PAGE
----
The Roar
The Roar


Cadel well positioned after week one of the Tour

2011 Tour de France winner Cadel Evans of Australia, right, follows overall leader Fabian Cancellara of Switzerland, left, during the sixth stage of the Tour de France cycling race over 207.5 kilometers (129 miles) with start in Epernay and finish in Metz, France, Friday July 6, 2012. (AP Photo/Christophe Ena)
8th July, 2012

Cadel Evans has completed a near perfect first week of the Tour de France. In one of the most brutal opening weeks to a Tour, which has seen multiple crashes and 17 riders withdraw – Cadel has come through unscathed and looking strong.

After Saturday’s 199km stage from Tomblaine to La Planche des Belles Filles – Evans trails his main GC rival Bradley Wiggins by ten seconds.

Importantly, Wiggins has now taken the yellow jersey from Cancellara. Evans, now in second place, still trails Wiggins by the same margin established a week earlier in the prologue.

He has been asked about the gap throughout this week; his answer has been that he would prefer to be in front.

However, I am not sure that this is the case. You get a bit anxious when you back a favourite in the Melbourne Cup who hits the lead in the first thousand metres, and likewise in the Tour, a lead can be hard to protect. We have seen in past Tours how the yellow jersey can be a burden for its wearer and his team.

Evans in particular has had some of his worst luck in yellow. Moreover, the man in yellow is marked more closely than any other.

Last year Evans only secured the maillot jaune in the final time trial and you get the sense he is most comfortable chasing. He is a fighter, as we saw in Saturday night’s stage.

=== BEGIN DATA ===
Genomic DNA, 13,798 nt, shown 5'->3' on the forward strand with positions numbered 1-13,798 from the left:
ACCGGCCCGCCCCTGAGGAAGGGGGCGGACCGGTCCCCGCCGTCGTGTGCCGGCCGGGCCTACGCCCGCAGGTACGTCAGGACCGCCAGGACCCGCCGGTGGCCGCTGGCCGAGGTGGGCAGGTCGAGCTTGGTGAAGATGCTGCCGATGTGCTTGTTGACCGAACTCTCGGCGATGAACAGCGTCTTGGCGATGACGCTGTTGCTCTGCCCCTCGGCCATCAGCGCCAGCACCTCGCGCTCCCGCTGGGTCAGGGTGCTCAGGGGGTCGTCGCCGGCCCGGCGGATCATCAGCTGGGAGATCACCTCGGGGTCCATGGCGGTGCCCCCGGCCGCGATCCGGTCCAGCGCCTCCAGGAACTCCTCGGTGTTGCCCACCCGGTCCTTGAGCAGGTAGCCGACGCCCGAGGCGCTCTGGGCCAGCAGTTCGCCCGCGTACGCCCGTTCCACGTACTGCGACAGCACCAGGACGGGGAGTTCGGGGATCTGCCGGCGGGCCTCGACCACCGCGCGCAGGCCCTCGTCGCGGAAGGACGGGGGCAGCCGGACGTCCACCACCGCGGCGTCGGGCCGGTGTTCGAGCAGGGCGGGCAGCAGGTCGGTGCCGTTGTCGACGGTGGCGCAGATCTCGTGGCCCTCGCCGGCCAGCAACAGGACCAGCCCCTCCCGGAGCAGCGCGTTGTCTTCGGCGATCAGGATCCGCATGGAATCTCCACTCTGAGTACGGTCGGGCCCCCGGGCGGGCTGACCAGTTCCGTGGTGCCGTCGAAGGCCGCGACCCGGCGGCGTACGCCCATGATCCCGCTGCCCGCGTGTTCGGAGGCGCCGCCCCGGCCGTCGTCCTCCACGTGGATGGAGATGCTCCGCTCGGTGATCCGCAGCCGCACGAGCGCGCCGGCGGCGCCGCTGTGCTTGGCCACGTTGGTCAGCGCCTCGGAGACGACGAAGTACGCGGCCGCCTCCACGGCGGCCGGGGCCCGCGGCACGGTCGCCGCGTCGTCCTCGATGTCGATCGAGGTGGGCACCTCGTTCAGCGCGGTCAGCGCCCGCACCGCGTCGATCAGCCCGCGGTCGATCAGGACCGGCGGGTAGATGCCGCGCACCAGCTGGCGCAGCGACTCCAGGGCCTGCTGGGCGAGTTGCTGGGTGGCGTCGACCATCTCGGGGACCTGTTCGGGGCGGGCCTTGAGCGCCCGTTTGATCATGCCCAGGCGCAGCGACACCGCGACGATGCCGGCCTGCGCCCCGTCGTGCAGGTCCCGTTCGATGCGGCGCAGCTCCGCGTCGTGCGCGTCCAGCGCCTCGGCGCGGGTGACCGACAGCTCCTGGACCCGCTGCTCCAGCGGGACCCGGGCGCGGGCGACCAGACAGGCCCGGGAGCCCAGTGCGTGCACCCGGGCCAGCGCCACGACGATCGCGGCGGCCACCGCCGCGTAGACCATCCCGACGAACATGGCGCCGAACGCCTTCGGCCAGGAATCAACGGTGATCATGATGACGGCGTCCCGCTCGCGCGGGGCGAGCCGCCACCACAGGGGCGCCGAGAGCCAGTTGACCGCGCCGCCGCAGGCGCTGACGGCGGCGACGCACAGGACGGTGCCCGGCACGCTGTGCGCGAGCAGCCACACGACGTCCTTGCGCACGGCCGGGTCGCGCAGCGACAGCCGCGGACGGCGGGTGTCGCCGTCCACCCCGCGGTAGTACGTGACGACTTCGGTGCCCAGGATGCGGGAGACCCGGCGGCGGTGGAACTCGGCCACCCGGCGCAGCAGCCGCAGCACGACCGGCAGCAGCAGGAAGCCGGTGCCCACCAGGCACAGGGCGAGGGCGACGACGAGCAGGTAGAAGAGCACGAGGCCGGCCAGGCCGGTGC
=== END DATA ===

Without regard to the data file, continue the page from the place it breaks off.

Wiggins had the luxury of three support riders helping him up the final 5.9km climb into La Planche des Bes Filles, where the final 300m crescendo hits a gradient of 14 percent.

Wiggins’ posse included Aussies Michael Rodgers and Richie Porte and fellow Brit Christopher Froome. Froome amazingly rode over the top of Evans to win the stage, with Cadel and Wiggins in close pursuit. Evans support rider Marcus Burghardt had fallen away before the final push to the line.


We have come used to seeing Evans fighting solo against his rivals who always seem to have stronger team support. Evans noted the disparity when he commented after the stage “We could have taken a more aggressive role in the race, but when you see [Wiggins] has three guys with him and I’ve got one or I’m isolated already, what can you do?

It was a category 1 climb but there were some flat sections, and when you have teammates you’re at a greater advantage. It might be a different case on a more consistent gradient. It showed the strength of their team.”

It may have showed the strength of the Sky team but it also showed the strength of Cadel as an individual. We saw in last year’s Tour that Cadel’s mental strength is unrivalled in the peloton.

As Evans alluded to in his comments, it is still to be seen whether Wiggins can ‘live with’ him when the mountains get longer and steeper over the next two weeks.

Like a good stayer, I think that Evans is positioned perfectly at the front of the pack with his main rival in his sights.